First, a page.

Cyanide Poisoning Confirmed In Death Of $1 Million Lottery Winner

Autopsy confirms cyanide poisioning killed lottery winner

Cyanide poisoning has been confirmed in the death of a $1 million lottery winner. Authorities have confirmed that examination of Urooj Khan’s exhumed body revealed he was indeed poisoned.

Kahn, age 46, chose a lump-sum payment of $425,000 from the Illinois lottery. Unfortunately the man died before he had a chance to cash the check. Medical examiners initially declared that Kahn died of natural causes.

As reported by NBC News, Kahn’s family questioned the determination and asked for a second opinion. Further examination, including a toxicology screening, resulted in a completely different conclusion. Medical examiners ruled that the cause of death was homicide. Lab technicians found a lethal amount of cyanide in Kahn’s blood.

The lab results were not confirmed until after Kahn was buried. Once the presence of cyanide was confirmed, the $1 million lottery winner’s body was ordered to be exhumed. Medical examiners checked the brain and other large organs for the presence of the lethal poison, in addition to an effort to determine how the poison was introduced.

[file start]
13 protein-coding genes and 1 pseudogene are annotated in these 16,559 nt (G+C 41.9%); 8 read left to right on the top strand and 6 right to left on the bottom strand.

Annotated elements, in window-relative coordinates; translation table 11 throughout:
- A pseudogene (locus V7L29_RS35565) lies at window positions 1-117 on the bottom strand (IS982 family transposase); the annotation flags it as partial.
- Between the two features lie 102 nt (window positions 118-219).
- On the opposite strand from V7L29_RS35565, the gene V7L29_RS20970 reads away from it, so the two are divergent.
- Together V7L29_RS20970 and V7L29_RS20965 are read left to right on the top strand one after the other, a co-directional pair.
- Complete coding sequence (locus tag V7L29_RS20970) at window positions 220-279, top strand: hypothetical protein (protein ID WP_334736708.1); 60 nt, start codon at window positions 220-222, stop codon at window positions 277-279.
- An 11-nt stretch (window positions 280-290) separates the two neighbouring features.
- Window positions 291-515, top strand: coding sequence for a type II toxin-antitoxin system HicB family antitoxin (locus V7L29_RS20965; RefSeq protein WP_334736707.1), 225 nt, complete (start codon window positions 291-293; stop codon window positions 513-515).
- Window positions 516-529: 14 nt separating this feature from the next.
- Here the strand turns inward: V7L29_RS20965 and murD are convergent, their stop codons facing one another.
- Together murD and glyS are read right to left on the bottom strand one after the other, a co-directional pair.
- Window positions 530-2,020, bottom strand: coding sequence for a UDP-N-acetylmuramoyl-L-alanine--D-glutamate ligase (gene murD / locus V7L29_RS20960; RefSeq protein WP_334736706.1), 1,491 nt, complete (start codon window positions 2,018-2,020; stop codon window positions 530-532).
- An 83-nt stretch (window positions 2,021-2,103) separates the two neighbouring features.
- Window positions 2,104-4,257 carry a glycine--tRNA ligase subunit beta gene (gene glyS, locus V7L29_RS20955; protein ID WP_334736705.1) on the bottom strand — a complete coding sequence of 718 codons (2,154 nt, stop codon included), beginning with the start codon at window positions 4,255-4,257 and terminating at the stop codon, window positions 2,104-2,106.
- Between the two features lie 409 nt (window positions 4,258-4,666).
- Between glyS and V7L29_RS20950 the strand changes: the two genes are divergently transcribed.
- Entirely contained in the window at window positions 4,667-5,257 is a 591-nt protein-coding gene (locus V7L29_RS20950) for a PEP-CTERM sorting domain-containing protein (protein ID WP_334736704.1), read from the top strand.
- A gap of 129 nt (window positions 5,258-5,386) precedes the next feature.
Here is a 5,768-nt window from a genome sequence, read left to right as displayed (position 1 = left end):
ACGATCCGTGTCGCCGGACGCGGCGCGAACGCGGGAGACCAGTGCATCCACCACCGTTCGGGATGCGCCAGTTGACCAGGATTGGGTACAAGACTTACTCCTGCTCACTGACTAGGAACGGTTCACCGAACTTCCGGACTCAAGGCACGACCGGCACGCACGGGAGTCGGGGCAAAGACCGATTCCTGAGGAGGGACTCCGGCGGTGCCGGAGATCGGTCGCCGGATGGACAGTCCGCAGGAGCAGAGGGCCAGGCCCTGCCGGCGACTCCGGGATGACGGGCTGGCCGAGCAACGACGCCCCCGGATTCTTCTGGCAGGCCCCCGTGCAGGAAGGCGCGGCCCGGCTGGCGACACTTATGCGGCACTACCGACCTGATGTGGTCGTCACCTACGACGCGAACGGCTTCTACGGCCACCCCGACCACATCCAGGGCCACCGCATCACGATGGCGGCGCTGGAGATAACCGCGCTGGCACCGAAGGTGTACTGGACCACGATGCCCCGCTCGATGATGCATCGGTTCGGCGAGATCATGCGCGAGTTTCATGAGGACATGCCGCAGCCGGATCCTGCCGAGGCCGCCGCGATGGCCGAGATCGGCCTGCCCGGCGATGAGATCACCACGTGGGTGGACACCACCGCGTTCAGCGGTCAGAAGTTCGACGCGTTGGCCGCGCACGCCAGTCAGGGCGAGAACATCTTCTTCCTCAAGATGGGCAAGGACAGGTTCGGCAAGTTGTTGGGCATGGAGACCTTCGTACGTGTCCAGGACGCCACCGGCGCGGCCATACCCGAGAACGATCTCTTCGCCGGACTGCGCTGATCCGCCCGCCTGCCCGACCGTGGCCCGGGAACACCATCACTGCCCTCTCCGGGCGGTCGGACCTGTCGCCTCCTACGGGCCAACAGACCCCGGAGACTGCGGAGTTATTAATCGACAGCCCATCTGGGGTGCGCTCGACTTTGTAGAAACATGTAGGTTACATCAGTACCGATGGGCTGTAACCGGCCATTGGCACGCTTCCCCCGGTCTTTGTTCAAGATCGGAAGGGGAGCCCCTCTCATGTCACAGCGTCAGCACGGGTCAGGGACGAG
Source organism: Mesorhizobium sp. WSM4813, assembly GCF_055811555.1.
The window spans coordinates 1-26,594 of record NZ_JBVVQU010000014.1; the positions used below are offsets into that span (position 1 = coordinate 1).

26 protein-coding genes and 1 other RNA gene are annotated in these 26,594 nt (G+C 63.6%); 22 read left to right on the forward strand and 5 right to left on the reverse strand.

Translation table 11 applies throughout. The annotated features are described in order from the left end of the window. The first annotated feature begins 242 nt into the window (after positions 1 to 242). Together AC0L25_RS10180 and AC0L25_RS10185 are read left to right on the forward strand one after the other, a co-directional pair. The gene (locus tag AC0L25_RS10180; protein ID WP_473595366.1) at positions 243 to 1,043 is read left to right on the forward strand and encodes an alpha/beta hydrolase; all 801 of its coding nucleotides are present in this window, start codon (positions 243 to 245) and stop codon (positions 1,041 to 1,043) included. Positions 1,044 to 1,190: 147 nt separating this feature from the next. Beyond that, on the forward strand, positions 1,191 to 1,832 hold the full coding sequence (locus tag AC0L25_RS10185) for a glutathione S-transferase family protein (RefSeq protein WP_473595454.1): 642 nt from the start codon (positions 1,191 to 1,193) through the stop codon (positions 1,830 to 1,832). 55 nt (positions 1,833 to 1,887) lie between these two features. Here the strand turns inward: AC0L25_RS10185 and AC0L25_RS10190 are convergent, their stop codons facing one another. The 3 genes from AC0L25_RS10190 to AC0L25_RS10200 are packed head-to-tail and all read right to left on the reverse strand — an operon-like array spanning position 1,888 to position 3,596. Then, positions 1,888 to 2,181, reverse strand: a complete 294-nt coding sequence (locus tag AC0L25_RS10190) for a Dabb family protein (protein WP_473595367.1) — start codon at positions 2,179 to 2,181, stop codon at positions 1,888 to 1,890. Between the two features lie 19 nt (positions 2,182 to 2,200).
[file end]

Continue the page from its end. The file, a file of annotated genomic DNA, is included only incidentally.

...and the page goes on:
As reported by CNN, the Chicago Police continued working closely with the medical examiner as the death had been ruled a homicide.


Cyanide is a very rare, but highly poisonous, substance. It is difficult to obtain in large quantities as retail sale is prohibited. Cyanide poisoning is equally difficult to detect as it requires a series of tests. Due to high cost associated with testing, cyanide detection is not performed during autopsy unless specifically requested.

Final results of testing on Kahn’s exhumed body confirm that cyanide poisoning caused the death of the $1 million lottery winner. As the tissue experienced significant decay, examiners were unable to determine how the lethal substance was introduced into his system.